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Question DetailsAsked on 8/29/2016

Our track lighting doesn't work in sections.

We installed track lighting and got a few things turned around before we figured it out. Now our junction box wont work if it is directly in the center, we have to move it out little by little until it works... but now the cover won't fit on. Is it possible we burnt out the copper as we were trying to figure everything out?
Also, two of our bulbs are out altogether now. This happened days after installing everything.

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2 Answers



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Answered 4 years ago by Member Services


Track lighting these days is generally trash - especially the asian made and cheaper lines. - too light duty on the contact metal, plastic where connectors should be metal, shoddy design, etc.

I am not clear on the junction box issue - but if you are having to wiggle it or push it around to make it work, you have a very iffy connection which could overheat and cause a fire. And yes having it making bad contact initially or having problems getting it connected can damage the fine wire or metal power strips in the track. If by shifting it around you mean having to move it on the junction box in the ceiling, rather than shifting the junction head along the track, sounds more like bad wiring - a loose wire in a wire nut say.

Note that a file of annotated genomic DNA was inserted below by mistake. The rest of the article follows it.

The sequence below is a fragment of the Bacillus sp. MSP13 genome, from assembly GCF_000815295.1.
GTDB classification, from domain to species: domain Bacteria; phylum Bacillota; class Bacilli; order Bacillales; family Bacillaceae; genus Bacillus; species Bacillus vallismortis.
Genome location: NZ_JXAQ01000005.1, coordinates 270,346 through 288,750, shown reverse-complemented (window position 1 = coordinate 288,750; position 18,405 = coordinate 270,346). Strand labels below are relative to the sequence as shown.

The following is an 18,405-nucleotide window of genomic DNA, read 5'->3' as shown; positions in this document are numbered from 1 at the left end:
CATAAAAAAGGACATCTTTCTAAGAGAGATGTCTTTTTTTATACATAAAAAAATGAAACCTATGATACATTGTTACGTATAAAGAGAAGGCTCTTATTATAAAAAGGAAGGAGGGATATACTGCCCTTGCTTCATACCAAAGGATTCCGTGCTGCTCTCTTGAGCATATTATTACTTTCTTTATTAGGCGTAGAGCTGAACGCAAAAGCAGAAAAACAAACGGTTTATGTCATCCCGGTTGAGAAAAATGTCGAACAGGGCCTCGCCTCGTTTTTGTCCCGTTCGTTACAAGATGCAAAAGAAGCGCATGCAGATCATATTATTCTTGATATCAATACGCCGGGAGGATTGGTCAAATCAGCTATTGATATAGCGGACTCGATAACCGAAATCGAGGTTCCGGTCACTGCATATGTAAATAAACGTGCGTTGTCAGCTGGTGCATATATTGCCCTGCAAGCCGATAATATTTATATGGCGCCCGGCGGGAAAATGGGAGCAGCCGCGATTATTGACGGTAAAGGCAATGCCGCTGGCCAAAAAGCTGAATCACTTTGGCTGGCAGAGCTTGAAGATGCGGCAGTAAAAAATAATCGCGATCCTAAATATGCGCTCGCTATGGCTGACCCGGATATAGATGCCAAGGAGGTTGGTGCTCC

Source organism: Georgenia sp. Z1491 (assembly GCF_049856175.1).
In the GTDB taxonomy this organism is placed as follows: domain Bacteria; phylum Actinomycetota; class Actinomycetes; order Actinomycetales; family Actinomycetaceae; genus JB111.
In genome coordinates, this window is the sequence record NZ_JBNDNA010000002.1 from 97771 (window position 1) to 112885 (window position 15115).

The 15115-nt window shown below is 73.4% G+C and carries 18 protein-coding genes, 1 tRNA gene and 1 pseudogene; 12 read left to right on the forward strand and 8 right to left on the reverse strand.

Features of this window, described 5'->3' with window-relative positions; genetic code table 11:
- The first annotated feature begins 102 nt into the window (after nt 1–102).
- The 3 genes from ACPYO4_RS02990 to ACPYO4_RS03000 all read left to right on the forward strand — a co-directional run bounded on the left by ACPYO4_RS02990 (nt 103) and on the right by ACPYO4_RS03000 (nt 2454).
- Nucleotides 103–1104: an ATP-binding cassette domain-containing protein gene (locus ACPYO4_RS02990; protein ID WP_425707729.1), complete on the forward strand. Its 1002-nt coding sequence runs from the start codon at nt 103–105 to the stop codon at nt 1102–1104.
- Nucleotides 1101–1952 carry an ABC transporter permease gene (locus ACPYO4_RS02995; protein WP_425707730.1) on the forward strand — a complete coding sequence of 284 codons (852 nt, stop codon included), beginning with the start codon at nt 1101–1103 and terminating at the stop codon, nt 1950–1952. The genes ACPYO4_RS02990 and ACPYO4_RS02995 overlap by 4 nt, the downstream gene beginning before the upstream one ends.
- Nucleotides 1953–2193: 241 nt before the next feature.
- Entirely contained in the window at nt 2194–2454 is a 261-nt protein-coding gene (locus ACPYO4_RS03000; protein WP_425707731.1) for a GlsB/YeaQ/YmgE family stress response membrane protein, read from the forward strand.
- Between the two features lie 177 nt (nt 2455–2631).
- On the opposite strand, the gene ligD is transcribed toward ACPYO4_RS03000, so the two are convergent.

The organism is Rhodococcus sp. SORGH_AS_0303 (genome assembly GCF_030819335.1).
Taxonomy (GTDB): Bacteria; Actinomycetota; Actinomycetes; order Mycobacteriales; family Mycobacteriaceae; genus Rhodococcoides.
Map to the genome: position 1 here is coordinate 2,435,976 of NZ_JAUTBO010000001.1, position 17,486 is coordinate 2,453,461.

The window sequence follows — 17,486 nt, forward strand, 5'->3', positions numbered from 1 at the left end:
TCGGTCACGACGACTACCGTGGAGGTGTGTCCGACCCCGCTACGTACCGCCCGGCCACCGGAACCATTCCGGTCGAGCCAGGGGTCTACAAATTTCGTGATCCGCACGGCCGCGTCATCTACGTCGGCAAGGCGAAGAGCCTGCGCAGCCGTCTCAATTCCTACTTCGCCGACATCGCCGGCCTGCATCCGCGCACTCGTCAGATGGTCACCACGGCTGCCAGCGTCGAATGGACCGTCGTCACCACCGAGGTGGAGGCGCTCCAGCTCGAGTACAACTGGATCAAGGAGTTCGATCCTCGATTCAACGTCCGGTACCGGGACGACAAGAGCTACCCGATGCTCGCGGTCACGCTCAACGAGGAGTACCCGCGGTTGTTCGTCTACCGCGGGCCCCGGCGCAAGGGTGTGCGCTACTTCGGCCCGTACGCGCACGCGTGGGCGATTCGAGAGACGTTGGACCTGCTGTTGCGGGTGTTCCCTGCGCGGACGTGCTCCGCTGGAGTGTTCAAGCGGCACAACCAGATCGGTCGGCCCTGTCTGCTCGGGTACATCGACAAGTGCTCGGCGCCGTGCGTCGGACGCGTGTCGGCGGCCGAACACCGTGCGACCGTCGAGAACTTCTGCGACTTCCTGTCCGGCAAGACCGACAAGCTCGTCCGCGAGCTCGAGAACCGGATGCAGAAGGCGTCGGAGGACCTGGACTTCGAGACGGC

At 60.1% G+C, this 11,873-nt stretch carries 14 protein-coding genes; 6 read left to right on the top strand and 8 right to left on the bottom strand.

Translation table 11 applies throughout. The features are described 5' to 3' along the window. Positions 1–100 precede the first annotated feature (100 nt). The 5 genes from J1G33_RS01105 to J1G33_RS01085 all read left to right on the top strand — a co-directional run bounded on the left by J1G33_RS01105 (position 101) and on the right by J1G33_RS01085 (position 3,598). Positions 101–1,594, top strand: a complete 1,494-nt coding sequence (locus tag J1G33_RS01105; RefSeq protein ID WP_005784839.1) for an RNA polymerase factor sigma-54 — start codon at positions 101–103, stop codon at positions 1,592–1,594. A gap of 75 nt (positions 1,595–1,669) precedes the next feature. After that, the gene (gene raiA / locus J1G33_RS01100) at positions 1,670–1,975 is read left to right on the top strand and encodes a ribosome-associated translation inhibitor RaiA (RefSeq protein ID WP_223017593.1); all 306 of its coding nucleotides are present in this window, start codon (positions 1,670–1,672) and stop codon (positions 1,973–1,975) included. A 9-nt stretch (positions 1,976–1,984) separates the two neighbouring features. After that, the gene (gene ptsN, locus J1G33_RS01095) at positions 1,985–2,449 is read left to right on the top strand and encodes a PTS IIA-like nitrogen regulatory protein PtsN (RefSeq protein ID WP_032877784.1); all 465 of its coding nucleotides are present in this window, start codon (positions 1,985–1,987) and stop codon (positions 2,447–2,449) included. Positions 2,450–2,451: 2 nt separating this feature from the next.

The two bulbs out, assuming you have swapped the other working bulbs in to be sure it is the fixture/track and not just a burned out bulb (especially if halogen and you may have accidentally touched the bulbs with bare fingers in the installation), generally means either the light head is not properly socketed into the track, or that section of track (if all the head in that section) has a bad connection at the junction.

My recommandation - though you are not going to like this - take it back down, carefully inspect all contacts with magnifying glass to be sure you do not have damaged contacts, replace any visibly damaged components, assemble and try it out on the floor and test it.

Being very careful about the live pigtails where you connect a stripped extension cord piece (plug on one end, bare wires on the other to be wire-nutted to the leads from the light unit) or a piece of romex to reach from the junction box to the floor - and be sure you use three-wire wiring, not two - so you have a ground on it while testing, and don't touch while live. Obviously, if not comfortable doing this type of electrical testing then I would either replace entire unit or have an electrician do it.

Here is a link to another somewhat similar track light question with answers which might or might not help too -

Answered 4 years ago by LCD

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